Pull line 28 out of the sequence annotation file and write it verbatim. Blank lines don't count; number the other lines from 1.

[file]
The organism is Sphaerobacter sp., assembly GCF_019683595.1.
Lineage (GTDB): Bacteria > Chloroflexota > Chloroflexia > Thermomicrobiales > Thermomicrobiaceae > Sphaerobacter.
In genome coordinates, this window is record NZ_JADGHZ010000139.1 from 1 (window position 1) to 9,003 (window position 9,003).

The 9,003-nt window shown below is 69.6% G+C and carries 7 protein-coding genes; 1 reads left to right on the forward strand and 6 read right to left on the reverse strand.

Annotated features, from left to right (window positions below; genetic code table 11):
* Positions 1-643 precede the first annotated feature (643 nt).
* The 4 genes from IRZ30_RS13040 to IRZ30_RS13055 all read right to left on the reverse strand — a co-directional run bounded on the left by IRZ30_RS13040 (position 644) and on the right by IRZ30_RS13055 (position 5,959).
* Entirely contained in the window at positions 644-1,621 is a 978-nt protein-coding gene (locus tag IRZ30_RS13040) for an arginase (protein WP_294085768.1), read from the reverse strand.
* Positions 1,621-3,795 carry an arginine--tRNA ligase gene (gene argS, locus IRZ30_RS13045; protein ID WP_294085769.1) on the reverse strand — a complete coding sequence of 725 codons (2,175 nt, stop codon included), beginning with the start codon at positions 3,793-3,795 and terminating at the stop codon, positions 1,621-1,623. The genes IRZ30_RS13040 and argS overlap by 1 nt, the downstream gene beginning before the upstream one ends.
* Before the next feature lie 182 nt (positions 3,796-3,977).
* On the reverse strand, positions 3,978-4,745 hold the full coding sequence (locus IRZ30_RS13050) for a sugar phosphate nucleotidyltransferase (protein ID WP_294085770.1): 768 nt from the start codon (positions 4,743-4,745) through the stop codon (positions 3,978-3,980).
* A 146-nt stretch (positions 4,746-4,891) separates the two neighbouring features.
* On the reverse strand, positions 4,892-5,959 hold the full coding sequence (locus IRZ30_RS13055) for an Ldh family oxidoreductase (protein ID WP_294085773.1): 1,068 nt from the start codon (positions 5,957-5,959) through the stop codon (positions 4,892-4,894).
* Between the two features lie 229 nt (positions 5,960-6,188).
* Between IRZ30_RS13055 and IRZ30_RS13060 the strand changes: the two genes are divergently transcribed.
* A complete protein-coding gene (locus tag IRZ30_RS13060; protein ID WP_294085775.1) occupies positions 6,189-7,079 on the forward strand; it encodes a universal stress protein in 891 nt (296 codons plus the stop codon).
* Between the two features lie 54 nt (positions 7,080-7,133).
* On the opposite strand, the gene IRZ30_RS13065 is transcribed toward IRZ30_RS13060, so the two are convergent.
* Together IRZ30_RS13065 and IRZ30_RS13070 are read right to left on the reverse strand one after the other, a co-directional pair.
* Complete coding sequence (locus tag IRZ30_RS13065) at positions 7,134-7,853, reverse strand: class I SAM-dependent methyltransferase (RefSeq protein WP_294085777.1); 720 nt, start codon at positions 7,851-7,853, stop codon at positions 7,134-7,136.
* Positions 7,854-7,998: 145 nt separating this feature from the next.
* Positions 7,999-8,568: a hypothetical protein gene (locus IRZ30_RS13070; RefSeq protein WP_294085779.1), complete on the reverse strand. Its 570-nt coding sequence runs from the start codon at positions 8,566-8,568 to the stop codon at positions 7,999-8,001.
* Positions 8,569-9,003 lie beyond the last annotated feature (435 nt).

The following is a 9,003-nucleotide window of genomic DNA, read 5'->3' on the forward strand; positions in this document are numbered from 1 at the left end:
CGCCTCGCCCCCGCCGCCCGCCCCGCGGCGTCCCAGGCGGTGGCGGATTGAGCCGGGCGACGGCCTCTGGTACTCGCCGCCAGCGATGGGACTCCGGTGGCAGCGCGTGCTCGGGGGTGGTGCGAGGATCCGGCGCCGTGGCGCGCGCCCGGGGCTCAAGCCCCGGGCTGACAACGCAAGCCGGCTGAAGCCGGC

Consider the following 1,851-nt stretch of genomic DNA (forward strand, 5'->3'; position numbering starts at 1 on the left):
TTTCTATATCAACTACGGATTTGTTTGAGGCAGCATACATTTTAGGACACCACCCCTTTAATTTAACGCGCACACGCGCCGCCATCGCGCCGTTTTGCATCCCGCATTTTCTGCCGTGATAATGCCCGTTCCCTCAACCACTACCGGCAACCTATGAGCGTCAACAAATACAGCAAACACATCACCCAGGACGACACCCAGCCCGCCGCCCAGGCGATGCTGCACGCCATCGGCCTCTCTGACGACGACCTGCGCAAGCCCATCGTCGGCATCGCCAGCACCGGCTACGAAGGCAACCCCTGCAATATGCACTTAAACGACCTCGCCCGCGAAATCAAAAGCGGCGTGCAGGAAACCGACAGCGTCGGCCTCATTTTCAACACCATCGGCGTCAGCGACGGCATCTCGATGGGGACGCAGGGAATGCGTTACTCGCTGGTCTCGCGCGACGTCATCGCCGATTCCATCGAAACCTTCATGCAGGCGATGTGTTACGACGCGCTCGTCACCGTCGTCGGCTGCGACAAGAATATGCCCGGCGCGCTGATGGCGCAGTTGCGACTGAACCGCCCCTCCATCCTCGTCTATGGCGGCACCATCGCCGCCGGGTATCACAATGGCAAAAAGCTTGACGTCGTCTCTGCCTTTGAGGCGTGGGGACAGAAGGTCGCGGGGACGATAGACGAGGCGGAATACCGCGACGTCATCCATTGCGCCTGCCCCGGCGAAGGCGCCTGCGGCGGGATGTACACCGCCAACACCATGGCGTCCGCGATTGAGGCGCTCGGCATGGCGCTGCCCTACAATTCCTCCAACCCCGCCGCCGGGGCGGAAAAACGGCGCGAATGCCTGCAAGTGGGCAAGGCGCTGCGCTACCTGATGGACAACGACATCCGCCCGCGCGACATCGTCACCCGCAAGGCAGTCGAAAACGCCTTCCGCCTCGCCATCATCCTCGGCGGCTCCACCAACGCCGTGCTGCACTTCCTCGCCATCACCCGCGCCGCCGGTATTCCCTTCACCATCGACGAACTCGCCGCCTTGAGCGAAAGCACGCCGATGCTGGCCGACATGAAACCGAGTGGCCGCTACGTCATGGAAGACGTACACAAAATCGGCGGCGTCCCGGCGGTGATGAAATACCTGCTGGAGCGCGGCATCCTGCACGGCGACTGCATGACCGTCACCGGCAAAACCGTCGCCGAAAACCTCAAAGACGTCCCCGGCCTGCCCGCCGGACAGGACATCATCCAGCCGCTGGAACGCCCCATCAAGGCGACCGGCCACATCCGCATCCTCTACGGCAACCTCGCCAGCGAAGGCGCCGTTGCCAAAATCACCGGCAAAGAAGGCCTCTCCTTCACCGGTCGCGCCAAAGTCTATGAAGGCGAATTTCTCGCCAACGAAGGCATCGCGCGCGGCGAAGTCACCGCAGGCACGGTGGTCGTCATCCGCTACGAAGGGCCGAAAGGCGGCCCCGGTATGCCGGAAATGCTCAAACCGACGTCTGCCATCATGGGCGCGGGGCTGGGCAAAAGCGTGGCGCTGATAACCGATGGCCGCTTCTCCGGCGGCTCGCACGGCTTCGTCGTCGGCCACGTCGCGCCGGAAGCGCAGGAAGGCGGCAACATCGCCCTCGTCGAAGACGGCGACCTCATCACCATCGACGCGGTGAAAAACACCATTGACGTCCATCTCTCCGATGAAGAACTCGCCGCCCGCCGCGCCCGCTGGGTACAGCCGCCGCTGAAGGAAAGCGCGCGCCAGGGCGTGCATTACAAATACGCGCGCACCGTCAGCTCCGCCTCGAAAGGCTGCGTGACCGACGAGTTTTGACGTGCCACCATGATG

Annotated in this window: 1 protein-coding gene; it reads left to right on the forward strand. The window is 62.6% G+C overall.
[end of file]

Annotated in this window: 1 protein-coding gene; it reads left to right on the forward strand. The window is 62.6% G+C overall.